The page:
Most insulin manufacturers often state that an opened bottle of insulin can be kept at toom temperature (normally between 64 degrees and 73 degrees F), without refrigeration for 28 days. However, they forget to inform you that insulin also must be kept at temperatures between 36 degrees F to 86 degrees F in order to maintain its potency. If you live in a hot climate or travel for vacation or business where temperatures exceed these levels, then you may be compromising the potency of your insulin. If not stored properly, your insulin can freeze or get too warm, making it ineffective.
A variety of cases are available specifically desinged for the transportation of temperature sensitive medications like insulin so it can remain at safe temperature levels. These cases come with refreezable gel packs or re-freezable hard coolers. Also available are mini plug-in electric medication refrigerators ideal for traveling. Not many people are aware that airplanes have either an electrical outlet or a 12v outlet under the seats, allowing you to plug in this mini refrigerator for your medication as most people use them for laptops and cellphones.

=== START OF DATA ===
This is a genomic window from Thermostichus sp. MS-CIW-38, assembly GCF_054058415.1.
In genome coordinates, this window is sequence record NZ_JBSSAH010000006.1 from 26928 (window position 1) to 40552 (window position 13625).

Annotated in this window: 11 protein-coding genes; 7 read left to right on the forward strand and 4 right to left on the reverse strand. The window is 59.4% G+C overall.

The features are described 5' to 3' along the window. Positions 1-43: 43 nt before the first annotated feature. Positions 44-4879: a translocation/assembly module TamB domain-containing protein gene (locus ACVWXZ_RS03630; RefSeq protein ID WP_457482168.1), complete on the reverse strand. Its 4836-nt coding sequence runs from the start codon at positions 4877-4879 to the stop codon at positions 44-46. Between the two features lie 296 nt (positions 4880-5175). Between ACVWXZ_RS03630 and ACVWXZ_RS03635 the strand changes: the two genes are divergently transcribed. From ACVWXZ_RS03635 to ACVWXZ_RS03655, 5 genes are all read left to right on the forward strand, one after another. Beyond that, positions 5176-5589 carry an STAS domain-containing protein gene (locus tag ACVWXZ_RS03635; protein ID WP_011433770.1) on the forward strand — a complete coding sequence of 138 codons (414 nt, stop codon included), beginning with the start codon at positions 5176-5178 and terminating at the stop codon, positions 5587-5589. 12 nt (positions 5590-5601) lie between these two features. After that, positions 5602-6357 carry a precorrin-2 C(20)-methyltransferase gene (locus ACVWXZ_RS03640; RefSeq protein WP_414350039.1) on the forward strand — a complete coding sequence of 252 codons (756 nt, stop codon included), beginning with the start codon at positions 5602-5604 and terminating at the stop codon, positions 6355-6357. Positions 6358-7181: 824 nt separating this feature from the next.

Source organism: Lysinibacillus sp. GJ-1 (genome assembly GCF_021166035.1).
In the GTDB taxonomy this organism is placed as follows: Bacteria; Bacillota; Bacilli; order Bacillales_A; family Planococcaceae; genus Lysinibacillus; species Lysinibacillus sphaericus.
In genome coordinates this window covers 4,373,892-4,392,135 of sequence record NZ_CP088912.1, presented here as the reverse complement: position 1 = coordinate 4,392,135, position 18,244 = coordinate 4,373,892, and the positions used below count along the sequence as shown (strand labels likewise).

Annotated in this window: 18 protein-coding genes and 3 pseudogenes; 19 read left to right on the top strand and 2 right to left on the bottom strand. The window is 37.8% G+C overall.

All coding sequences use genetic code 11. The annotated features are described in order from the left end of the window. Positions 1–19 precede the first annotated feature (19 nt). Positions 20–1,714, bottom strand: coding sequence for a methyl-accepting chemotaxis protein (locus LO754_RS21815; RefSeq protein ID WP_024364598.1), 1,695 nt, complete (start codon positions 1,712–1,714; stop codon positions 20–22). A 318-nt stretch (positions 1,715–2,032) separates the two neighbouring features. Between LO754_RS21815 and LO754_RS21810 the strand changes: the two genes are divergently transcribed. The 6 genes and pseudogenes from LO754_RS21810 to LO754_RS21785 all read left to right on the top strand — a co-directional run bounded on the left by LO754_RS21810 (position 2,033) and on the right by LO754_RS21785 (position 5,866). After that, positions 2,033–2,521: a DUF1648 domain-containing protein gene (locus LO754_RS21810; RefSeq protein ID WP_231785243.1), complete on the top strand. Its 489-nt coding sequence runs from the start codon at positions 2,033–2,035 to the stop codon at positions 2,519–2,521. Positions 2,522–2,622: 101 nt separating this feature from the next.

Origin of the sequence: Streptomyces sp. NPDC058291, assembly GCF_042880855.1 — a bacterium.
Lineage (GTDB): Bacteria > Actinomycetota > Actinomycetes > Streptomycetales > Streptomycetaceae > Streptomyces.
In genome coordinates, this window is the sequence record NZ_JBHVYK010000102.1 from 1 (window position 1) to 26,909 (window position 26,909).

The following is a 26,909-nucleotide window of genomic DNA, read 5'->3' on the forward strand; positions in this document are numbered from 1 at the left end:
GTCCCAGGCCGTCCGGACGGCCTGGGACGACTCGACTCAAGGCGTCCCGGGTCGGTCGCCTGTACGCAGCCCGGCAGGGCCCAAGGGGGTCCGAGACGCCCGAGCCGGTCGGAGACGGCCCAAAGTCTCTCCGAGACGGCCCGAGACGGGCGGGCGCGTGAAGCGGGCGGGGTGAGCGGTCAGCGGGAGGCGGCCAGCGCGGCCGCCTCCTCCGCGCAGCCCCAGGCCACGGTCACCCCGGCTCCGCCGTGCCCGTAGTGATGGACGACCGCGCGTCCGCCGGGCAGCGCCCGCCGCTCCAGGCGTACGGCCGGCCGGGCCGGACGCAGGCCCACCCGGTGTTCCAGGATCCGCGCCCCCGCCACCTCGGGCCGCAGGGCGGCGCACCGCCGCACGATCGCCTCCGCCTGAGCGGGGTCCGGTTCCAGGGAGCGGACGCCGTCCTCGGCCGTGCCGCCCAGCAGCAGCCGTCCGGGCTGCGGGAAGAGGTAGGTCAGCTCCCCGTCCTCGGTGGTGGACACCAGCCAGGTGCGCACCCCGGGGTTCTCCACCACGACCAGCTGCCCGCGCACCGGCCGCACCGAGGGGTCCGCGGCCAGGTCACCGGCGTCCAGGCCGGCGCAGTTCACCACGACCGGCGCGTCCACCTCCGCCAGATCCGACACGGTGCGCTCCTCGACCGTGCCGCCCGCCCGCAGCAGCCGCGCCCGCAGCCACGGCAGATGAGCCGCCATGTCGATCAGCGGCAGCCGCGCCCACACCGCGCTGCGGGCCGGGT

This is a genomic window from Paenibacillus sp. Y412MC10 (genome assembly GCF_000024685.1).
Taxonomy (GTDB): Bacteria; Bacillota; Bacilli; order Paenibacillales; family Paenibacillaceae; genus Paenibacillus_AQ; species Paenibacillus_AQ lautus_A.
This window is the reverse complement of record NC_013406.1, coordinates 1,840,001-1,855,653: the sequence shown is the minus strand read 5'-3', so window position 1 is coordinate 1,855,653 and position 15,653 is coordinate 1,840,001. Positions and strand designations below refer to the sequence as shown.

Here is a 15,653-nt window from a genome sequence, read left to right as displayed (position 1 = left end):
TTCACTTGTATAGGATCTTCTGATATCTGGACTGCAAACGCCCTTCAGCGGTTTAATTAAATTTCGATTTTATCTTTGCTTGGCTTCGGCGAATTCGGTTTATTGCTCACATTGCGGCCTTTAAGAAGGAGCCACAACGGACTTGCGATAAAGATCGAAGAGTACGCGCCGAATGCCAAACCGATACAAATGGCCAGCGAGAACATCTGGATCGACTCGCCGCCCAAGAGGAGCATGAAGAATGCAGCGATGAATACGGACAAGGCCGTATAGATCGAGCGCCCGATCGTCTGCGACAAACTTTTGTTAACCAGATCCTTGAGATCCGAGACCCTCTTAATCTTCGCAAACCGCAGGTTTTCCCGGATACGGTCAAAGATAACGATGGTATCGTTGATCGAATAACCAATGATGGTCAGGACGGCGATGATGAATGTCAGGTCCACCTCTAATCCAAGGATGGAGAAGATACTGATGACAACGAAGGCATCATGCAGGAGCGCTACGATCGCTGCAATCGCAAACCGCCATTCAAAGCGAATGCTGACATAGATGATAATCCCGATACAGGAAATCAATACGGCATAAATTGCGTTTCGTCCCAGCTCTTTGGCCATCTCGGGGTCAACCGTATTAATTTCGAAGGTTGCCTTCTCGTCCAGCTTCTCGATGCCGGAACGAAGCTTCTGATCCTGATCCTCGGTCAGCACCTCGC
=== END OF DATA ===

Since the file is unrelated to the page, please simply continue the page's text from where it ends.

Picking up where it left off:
Most TSA gaents are sympathetic to travelers carrying cases with gel packs or coolers to transport their medication and other supplies safely. A simple explanation, that insulin is necessary for your diabetic condition and requires it to be kept at a safe temperature, is normally enough for most agents to allow you to proceed.
Whether it's a trip across town, a game of golf or a flight to Europe, there are many different types of cases allowing you to select the right product for your particular needs to give you peace of mind. Safe medication means safe travel!
---written by Medicool